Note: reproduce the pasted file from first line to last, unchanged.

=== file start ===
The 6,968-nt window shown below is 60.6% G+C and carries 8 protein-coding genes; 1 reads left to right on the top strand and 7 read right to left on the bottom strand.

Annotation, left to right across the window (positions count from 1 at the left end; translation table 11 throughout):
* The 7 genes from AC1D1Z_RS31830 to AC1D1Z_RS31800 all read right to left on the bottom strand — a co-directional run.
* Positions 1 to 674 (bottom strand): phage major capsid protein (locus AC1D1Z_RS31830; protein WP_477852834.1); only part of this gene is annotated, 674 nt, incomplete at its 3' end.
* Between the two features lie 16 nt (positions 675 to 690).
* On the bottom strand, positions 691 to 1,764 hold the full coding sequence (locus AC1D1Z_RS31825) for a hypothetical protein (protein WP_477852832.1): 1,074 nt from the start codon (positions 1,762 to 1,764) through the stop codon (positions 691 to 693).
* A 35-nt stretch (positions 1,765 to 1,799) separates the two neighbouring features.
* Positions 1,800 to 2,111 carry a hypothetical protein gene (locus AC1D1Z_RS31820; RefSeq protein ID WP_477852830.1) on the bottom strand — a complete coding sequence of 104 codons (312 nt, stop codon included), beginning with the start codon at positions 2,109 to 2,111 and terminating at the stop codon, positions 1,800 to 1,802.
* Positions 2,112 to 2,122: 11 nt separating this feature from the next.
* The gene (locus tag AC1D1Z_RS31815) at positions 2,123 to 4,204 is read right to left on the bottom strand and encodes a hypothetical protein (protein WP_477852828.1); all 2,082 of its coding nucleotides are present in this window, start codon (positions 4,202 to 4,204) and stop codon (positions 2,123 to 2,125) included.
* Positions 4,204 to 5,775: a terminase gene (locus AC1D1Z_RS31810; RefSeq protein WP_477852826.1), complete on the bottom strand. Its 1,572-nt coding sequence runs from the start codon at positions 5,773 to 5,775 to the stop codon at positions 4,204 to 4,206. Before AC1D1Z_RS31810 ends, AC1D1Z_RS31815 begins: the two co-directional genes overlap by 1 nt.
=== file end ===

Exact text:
The 6,968-nt window shown below is 60.6% G+C and carries 8 protein-coding genes; 1 reads left to right on the top strand and 7 read right to left on the bottom strand.

Annotation, left to right across the window (positions count from 1 at the left end; translation table 11 throughout):
* The 7 genes from AC1D1Z_RS31830 to AC1D1Z_RS31800 all read right to left on the bottom strand — a co-directional run.
* Positions 1 to 674 (bottom strand): phage major capsid protein (locus AC1D1Z_RS31830; protein WP_477852834.1); only part of this gene is annotated, 674 nt, incomplete at its 3' end.
* Between the two features lie 16 nt (positions 675 to 690).
* On the bottom strand, positions 691 to 1,764 hold the full coding sequence (locus AC1D1Z_RS31825) for a hypothetical protein (protein WP_477852832.1): 1,074 nt from the start codon (positions 1,762 to 1,764) through the stop codon (positions 691 to 693).
* A 35-nt stretch (positions 1,765 to 1,799) separates the two neighbouring features.
* Positions 1,800 to 2,111 carry a hypothetical protein gene (locus AC1D1Z_RS31820; RefSeq protein ID WP_477852830.1) on the bottom strand — a complete coding sequence of 104 codons (312 nt, stop codon included), beginning with the start codon at positions 2,109 to 2,111 and terminating at the stop codon, positions 1,800 to 1,802.
* Positions 2,112 to 2,122: 11 nt separating this feature from the next.
* The gene (locus tag AC1D1Z_RS31815) at positions 2,123 to 4,204 is read right to left on the bottom strand and encodes a hypothetical protein (protein WP_477852828.1); all 2,082 of its coding nucleotides are present in this window, start codon (positions 4,202 to 4,204) and stop codon (positions 2,123 to 2,125) included.
* Positions 4,204 to 5,775: a terminase gene (locus AC1D1Z_RS31810; RefSeq protein WP_477852826.1), complete on the bottom strand. Its 1,572-nt coding sequence runs from the start codon at positions 5,773 to 5,775 to the stop codon at positions 4,204 to 4,206. Before AC1D1Z_RS31810 ends, AC1D1Z_RS31815 begins: the two co-directional genes overlap by 1 nt.